Path, a social network focused on sharing with a limited circle of close friends and family, was launched with much hype by Dave Morin, formerly of Facebook. Path allowed users only 50 friends. But last week the increased that number to 150, sometimes referred to as the Dunbar number, after Robert Dunbar, a sociologist who posited that 150 was the upper limit of meaningful social connections a single human could have.
“The problem with 50 is that it is annoying but not structurally useful,” said tech intellectual Clive Thompson, who has written extensively on Dunbar’s number. “When I first heard of path my thought was, don’t go with 50, go with 10 or 3, make it really interesting, like, this is a group for me to pay serious attention.”
Path CEO and Founder Mr. Morin explained the company’s rational on Quora, “We never stop exploring different ways to help you connect more deeply and share personal moments with close friends and family. Moving to 150, gives users control and still allows for a high quality network—highly noted anthropologist Robert Dunbar pinpointed this range of 50-150. Our goal is to continue to help users connect more deeply with the people they care about most: be it through experimenting with constraints, developing algorithms like FriendRank, or helping people share more personal information in new and unique ways.”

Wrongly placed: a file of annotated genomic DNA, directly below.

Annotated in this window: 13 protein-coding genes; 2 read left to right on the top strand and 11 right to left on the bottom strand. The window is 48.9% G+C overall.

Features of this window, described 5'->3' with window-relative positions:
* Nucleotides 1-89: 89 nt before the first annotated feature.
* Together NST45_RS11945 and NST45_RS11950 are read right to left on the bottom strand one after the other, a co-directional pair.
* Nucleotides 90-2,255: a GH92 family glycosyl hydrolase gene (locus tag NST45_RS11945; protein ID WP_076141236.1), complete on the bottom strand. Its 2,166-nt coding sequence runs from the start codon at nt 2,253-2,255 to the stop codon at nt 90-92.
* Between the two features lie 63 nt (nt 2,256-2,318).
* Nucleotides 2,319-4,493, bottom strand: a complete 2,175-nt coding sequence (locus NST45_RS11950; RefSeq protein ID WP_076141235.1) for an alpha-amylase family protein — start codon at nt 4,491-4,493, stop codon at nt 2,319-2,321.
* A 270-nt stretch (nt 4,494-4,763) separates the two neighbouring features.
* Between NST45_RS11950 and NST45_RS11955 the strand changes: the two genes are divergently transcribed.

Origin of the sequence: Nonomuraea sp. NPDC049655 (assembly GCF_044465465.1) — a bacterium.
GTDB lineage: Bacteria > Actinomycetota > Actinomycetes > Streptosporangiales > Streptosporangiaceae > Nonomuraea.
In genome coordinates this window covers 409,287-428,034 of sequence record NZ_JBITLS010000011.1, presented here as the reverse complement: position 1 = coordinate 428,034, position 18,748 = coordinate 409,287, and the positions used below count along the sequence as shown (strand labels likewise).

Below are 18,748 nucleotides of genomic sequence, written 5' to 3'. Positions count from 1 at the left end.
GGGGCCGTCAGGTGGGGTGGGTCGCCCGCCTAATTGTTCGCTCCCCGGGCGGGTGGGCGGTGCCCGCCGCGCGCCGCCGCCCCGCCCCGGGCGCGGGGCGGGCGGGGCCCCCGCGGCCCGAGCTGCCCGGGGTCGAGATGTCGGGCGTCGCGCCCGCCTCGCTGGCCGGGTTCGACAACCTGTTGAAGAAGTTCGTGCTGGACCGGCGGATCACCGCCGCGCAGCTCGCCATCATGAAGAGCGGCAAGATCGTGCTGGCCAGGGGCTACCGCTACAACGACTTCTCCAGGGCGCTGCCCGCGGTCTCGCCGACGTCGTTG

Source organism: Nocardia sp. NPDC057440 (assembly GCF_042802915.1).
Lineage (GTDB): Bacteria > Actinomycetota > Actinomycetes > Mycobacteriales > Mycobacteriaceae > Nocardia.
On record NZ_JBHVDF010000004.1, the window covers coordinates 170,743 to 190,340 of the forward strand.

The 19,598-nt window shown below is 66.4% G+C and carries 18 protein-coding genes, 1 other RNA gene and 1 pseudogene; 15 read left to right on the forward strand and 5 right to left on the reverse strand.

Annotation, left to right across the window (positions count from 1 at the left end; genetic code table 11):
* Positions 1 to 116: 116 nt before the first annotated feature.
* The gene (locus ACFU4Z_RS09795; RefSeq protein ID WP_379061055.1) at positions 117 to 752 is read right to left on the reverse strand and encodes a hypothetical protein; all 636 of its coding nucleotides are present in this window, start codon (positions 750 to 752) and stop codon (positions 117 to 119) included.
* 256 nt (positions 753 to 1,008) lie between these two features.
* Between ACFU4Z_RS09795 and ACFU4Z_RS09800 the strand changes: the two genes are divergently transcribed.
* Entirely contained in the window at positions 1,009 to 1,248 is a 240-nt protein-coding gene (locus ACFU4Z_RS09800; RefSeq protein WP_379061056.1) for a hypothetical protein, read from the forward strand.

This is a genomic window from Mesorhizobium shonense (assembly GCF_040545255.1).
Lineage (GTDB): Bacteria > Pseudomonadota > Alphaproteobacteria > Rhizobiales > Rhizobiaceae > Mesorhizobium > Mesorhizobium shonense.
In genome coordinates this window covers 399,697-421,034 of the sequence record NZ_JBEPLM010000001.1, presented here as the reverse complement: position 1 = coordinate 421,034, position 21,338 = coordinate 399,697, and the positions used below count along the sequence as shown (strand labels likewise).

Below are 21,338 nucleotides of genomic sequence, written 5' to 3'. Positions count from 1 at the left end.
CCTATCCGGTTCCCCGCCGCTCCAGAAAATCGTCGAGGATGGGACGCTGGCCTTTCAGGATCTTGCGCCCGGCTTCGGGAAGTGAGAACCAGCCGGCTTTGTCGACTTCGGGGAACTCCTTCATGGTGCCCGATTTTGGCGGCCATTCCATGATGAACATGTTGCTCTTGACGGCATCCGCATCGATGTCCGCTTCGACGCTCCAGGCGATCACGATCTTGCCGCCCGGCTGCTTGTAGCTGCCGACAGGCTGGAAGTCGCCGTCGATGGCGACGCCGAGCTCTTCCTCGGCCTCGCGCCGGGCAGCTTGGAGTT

Ironically, the average Facebook user has only 120 friends. So Path, a service intended as a antidote to the social overload of Facebook, now offers users the chance to have more connections than the Facebook average.
“I appreciate what they’re trying to do, experimentation is key, especially in the social networking space,” says Mr. Thompson. “People love Twitter because it limits them to 140 characters. 50 turned out not to be a good guess in terms of a meaningful structure for social networking. Maybe 150, a number with a lot of history, really is the right framework for creating a very meaningful network.”